By Duncan Gardham, Security Correspondent
Published: 4:49PM BST 05 Oct 2009
Newly published memos disclose an escalating concern about the terrorist leader right up until the moment he launched his attacks on the World Trade Centre in New York and the Pentagon in Washington killing nearly 3,000 people.
But the files also reveal that MI5 discounted the threat from Islamic extremism just six years before the attacks and did not believe that America was vulnerable.
The author of the book, Defence of the Realm, has been given access to all of MI5’s files dating back to its foundation in October 1909 in the first authorised history of an intelligence service anywhere in the world.
In a memo from July 6 2001, MI5 said the increase in the number of reports were “sufficient to conclude that UBL [Osama bin Laden] and those that share his agenda are currently well advanced in operational planning for a number of major attacks on western interests.”
Professor Christopher Andrew, the Cambridge University historian who wrote the book, added: “Similar Security Service warnings to Whitehall of imminent attack continued at intervals over the next two months, up to and including the morning of 11 September. The intelligence received during the simmer of 2001, however, did not point either to a major attack in the United States or to an operation based on hijacked aircraft.”
But MI5 had huge gaps in its knowledge about al-Qaeda and later on the morning of September 11, Sir Stephen Lander, then director general of MI5, told Tony Blair, the Prime Minister, that bin Laden was not head of a “coherent unified terrorist structure” according to a briefing note.
In an interview with the Daily Telegraph, Sir Stephen said MI5 had been “slow to get going” on the threat because they were pre-occupied with the IRA and that afterwards they had a “major set to, sitting around a board room table working out how to move on.”
MI5 had opened a permanent file on bin Laden in September 1995, but they believed he was a terrorist financier rather than a leader, adding the source of his wealth was a “mystery.”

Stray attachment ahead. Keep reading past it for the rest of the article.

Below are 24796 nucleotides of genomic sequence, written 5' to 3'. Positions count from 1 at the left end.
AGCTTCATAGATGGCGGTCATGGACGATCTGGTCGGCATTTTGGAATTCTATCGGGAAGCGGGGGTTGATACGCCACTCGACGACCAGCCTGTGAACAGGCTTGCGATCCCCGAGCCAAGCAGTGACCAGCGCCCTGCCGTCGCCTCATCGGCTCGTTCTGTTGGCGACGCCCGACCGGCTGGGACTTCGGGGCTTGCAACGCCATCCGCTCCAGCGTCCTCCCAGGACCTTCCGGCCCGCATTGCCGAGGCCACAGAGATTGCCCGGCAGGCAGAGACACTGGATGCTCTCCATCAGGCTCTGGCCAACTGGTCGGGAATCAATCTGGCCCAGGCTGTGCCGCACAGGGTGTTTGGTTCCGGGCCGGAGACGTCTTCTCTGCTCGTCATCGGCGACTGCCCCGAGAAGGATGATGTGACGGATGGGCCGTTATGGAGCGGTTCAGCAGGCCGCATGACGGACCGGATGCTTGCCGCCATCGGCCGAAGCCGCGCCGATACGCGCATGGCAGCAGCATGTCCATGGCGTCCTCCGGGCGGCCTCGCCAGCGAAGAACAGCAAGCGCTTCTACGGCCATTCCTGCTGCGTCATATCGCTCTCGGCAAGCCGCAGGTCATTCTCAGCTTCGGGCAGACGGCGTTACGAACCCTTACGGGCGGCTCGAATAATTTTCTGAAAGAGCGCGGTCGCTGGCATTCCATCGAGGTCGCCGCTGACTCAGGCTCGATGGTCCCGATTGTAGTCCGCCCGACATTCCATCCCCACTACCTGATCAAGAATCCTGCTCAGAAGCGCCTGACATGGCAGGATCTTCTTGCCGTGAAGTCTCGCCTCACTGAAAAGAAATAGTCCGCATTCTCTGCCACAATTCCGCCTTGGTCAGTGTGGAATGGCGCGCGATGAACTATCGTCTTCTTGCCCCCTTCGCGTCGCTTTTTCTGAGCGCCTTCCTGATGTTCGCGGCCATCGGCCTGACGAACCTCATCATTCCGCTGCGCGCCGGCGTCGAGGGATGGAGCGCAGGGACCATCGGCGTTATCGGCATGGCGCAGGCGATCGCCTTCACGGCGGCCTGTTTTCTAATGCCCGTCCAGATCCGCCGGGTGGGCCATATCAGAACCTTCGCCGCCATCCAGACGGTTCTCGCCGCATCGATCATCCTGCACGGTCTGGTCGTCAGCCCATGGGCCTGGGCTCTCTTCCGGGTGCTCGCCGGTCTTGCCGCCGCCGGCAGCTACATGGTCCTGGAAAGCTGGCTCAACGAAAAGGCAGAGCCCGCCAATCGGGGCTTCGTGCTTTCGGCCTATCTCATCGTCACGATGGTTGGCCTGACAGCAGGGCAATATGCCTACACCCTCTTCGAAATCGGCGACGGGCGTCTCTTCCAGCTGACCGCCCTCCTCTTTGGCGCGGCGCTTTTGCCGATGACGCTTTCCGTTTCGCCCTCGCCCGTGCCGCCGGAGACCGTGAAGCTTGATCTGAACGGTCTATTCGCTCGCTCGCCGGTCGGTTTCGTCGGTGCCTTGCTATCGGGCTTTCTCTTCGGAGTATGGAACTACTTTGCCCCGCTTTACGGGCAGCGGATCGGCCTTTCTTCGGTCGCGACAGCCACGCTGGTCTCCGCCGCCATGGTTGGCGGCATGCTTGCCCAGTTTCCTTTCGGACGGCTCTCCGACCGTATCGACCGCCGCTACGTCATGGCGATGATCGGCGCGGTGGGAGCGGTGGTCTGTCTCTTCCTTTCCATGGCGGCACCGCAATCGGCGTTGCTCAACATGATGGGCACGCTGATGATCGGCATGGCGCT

In December 1995, a memo to the heads of police Special Branches, said: “Suggestions in the press of a world-wide Islamic extremist network poised to launch terrorist attacks against the West are greatly exaggerated…The contact between Islamic extremists in various countries appears to be largely opportunistic at present and seems unlikely to result in the emergence of a potent trans-national force.”
When Dame Stella Rimington visited the US in March 1996, a few weeks before her retirement as head of MI5, she had never heard the name al-Qaeda, the book reveals.
Nevertheless MI5 scored an intelligence triumph shortly afterwards when they became the first western intelligence agency to gain a recording of bin Laden’s voice.
But a memo from 1999 admitted: “The allied intelligence community does not have a clear view of UBL’s terrorist planning process. Even the most reliably sourced intelligence on this question usually consists of a snapshot of a proposed plan being discussed. Most of the reporting does not make clear how advanced the plan is. It is rare that intelligence has named those who are to take part ion a planned attack.”
Later in the summer of 1999, MI5 reported: “Intelligence suggests that while UBL is seeking to launch an attack inside the US, he is aware that the US will provide a tough operating environment for his organisation.”
Unknown to MI5, Britain had already been targeted by al-Qaeda. It was only after September 11 that officers discovered that a Pakistani microbiologist called Rauf Ahmad, also known as Abdur Rauf, who traveled to a conference in Britain in September 2000 to try and buy pathogens from fellow delegates, was a high-ranking member of al-Qaeda.